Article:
Tag Archives: thepoint_201911

Too Many Years, Not Enough Days

by Bree L.  

Okay, I’ll admit it. I’m one of those who came in through the back door (controlled drinking and other 12 step programs). That is, unlike those who came in the front door—the “real” alcoholics, who knew they were alcoholics out of the gate. I wasn’t all that sure for the first month or so. Yes, my life was a mess and I’d cut down to one glass of wine for special occasions. I wanted the benefits of the program without full-on signing up so I played around with my attendance those first months. Then came a time when I knew in my bone marrow I was an alcoholic and this was where I belonged if I wanted any kind of life. 

That is why when my friend Jamie M. said, “Too many years and not enough days,” it didn’t ring true with me. I’d come in slow and gotten closer while Jill came in fast and then got slower. I’d never been loosey-goosey with the program, because I was afraid of returning to my old ways. Here is how Jill explained her dilemma.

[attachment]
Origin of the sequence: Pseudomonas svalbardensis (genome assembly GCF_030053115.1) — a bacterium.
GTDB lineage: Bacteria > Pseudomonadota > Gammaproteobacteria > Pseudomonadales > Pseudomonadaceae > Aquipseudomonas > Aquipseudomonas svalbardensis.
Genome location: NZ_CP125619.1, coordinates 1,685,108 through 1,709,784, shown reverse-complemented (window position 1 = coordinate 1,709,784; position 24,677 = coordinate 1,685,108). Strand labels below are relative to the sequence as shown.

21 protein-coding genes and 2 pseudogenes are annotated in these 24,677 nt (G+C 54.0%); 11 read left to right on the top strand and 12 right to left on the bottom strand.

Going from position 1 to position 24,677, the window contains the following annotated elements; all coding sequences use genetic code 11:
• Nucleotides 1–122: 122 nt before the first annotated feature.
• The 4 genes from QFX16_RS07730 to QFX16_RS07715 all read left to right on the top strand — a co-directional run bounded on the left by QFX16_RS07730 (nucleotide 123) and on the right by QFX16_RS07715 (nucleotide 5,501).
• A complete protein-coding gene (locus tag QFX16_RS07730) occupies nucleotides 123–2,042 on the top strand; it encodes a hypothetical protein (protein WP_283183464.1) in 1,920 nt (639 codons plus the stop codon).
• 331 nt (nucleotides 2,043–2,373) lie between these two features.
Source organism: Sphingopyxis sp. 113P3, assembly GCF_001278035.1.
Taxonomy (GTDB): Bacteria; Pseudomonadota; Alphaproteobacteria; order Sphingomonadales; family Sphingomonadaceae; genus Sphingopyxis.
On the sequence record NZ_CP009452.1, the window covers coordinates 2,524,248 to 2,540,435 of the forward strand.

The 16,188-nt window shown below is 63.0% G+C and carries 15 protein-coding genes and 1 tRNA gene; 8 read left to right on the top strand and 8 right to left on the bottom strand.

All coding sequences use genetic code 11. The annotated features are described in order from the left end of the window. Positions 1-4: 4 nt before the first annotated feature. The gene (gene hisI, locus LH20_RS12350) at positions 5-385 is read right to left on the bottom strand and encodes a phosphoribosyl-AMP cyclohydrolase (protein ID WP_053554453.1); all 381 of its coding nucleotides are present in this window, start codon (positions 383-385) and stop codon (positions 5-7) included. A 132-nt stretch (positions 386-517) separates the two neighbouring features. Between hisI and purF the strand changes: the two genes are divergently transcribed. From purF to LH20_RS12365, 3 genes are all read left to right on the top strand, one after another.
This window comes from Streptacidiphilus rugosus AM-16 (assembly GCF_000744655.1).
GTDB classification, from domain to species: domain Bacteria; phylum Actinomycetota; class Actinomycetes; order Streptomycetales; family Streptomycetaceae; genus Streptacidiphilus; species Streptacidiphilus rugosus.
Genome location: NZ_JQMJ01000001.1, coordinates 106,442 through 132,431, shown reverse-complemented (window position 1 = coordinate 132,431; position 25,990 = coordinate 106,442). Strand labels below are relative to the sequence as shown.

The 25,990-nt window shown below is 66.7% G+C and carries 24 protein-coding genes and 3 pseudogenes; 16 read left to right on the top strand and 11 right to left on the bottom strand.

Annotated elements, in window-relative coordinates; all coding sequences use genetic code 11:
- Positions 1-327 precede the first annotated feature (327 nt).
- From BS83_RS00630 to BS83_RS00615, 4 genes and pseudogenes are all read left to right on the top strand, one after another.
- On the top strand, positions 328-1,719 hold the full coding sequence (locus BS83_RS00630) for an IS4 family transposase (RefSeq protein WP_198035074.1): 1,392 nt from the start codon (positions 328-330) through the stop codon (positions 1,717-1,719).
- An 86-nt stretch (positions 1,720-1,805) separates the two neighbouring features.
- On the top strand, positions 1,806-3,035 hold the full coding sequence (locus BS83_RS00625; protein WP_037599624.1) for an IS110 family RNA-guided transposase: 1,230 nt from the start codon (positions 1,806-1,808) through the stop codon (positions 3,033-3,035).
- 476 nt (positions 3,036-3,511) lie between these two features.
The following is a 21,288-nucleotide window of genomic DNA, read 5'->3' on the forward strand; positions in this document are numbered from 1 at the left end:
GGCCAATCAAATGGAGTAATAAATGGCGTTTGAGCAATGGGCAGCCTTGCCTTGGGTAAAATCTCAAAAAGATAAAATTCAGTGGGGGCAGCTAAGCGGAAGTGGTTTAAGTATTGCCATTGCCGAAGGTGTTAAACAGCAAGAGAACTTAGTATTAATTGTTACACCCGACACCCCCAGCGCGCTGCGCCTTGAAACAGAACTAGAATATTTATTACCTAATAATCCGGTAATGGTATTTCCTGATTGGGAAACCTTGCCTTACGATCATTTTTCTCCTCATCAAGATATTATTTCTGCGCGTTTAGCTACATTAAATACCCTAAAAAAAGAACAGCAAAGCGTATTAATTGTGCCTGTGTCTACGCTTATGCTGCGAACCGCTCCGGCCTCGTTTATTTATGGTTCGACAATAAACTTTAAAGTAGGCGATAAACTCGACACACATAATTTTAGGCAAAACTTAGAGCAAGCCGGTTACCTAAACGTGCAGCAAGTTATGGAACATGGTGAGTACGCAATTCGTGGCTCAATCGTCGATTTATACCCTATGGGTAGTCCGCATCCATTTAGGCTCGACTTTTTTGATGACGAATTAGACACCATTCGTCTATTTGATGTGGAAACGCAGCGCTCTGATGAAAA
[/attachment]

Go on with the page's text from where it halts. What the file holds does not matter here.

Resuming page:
A few of us with years under our belt go through periods of barely hanging onto the A.A. lifeboat

photo credits available upon request from thepoint@aasfmarin.org

She had 21 years of “sodriety”—her program had plateaued. She maintained one monthly service commitment, went to sporadic meetings, had no sponsees, and was thinking about dropping out of the program. “I was at a crossroads,” she says. “I wasn’t drinking but I wanted more and saw it might be beyond the A.A. program.”